Marion Cotillard in Annette, a musical directed by Leos Carax Photo: Courtesy of Cannes Film Festival
Among the highlights of the event, that will run from August 18 to 25, are Leos Carax's musical Annette, starring Marion Cotillard, which premiered in Cannes earlier this month, French director Quentin Dupieux's creature feature Mandibles and a special preview screening of stage show adaptation Everybody’s Talking About Jamie, which features Richard E Grant and Sharon Horgan alongside newcomer Max Harwood. There's also the world premieres of Hebridean drama The Road Dance, set on the brink of the First World War and documentary The Prince Of Muck, charting a farmer's fight to preserve his island home for the next generation.
Also joining the line-up is Kaouther Ben Hania’s Oscar-nominated The Man Who Sold His Skin, about a man who allows himself to be commodified, and the UK premiere of Haider Rashid’s Europa, about a young Iraqi refugee.
Documentaries include festival favourite Radiograph Of A Family and Walk With Angels, which considers South Africa's legacy of Apartheid and child trafficking.
The Man Who Sold His Skin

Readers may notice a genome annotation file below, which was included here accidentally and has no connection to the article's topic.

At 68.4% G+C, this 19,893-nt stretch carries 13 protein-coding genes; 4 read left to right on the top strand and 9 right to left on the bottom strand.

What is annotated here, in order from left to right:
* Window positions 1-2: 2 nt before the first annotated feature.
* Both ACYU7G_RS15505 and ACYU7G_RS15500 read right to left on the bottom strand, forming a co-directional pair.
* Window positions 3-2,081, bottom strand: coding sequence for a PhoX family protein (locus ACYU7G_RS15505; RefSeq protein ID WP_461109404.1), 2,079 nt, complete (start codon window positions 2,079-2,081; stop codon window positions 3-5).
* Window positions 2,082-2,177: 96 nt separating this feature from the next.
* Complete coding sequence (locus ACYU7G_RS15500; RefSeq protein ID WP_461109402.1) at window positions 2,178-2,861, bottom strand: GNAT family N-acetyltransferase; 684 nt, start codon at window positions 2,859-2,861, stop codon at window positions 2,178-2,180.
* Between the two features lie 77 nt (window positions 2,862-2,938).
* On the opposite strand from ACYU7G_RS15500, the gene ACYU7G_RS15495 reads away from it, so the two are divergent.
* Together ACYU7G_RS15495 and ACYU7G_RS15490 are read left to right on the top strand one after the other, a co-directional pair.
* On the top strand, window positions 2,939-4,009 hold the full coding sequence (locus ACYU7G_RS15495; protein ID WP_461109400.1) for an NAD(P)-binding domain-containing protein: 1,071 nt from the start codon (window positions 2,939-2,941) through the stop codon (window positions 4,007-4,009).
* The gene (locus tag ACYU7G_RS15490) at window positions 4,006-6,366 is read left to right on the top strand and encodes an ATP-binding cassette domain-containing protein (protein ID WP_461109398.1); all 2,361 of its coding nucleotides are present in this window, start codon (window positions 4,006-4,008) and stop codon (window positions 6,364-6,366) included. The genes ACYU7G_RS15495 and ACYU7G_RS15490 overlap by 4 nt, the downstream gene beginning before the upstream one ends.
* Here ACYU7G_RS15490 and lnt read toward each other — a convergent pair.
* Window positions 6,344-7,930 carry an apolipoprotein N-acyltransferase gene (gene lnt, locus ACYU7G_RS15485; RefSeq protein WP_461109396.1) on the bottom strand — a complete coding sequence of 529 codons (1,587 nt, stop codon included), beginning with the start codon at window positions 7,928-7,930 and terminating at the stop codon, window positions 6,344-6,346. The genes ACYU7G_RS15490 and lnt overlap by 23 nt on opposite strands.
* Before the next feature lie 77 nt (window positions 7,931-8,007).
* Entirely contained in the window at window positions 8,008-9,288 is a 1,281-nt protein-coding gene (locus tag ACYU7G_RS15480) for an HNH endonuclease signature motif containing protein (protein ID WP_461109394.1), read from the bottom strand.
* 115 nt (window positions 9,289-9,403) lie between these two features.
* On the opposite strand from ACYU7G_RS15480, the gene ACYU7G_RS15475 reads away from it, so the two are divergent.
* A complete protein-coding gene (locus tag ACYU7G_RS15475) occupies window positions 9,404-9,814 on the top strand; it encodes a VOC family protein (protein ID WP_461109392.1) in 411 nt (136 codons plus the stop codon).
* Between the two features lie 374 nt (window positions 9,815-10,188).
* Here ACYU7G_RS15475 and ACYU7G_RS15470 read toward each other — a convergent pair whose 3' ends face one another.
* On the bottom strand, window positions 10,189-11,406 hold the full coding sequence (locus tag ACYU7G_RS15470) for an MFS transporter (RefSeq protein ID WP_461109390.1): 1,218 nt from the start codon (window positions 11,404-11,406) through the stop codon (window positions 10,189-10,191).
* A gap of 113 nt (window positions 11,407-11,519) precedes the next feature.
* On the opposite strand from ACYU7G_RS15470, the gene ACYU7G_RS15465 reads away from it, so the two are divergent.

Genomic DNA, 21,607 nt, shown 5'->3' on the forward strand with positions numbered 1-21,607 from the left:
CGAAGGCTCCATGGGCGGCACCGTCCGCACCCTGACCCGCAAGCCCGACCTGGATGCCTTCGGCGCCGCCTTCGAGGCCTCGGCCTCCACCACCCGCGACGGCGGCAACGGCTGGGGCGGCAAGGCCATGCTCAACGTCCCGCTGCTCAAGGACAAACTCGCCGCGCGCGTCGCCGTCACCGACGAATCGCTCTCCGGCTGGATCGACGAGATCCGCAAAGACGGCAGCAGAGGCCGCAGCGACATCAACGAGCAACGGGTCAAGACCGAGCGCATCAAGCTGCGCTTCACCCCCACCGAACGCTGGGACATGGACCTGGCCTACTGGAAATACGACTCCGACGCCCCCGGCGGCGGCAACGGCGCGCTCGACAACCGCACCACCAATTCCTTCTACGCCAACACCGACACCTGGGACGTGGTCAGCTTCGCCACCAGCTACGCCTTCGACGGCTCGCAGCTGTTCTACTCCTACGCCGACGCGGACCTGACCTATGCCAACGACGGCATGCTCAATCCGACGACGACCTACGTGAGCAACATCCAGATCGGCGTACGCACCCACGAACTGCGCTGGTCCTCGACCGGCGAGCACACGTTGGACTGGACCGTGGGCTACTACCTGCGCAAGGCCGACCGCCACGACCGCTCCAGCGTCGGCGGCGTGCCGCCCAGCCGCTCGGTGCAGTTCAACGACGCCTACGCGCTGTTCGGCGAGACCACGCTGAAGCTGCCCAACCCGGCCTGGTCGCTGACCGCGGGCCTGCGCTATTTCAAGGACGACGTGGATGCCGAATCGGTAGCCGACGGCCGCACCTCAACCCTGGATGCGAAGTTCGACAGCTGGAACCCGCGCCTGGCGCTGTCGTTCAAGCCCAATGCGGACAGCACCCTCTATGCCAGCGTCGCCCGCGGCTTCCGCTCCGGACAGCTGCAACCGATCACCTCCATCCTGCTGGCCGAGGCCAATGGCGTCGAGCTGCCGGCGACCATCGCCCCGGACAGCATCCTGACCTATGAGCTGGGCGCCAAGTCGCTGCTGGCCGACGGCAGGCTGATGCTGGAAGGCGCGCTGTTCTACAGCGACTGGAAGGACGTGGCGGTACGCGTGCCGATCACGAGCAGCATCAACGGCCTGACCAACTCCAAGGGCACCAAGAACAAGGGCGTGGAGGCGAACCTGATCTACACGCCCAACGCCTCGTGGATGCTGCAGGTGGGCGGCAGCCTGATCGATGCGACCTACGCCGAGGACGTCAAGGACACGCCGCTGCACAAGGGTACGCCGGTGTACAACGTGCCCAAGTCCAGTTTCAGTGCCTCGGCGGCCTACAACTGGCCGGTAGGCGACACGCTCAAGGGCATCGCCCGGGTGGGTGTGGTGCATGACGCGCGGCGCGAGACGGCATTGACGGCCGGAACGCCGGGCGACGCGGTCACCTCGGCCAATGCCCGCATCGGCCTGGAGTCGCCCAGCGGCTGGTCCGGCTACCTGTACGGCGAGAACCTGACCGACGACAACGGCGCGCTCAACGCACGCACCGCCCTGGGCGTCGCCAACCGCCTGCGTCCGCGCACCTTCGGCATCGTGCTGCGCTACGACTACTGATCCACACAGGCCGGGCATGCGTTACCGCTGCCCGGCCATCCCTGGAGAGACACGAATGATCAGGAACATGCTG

Retrospective screenings include Joseph Losey's The Servant - which will be released by Studiocanal on restored blu-ray in September and Federico Fellini's classic La Strada.
The short film programme will be divided into seven strands by theme, including fiction, animation and documentary. All short films will be available to watch digitally on Filmhouse at Home.
There will also be a series of Reel Talks panel discussions, The Power of Connection focuses on our fragile relationship with nature, inspired by the documentary Fathom and featuring one of the film’s subject, Dr Ellen Garland, while The Whole Picture draws on the themes highlighted in Rebel Dykes, a documentary about the relatively unknown London lesbian scene in the 80s and includes the film’s director, Harri Shanahan. Jennifer Ngo, a journalist and Human Rights Press Award recipient joins a panel discussing issues raised in her documentary Faceless which focuses on the pro-democracy protests in Hong Kong. Filmmakers Judy Kibinge, Wanjeri Gakuru and Marie-Clémentine Dusabejambo form the panel Daughters of East Africa to discuss how their filmmaking offers radically different images of themselves and their coming of age experiences. This panel discussion and accompanying shorts programme are part of Film Feels Hopeful, a UK-wide cinema season, supported by the BFI Film Audience Network using funds from the National Lottery.
Tickets go on sale at 12noon today for Filmhouse Members, and then on general sale at noon tomorrow.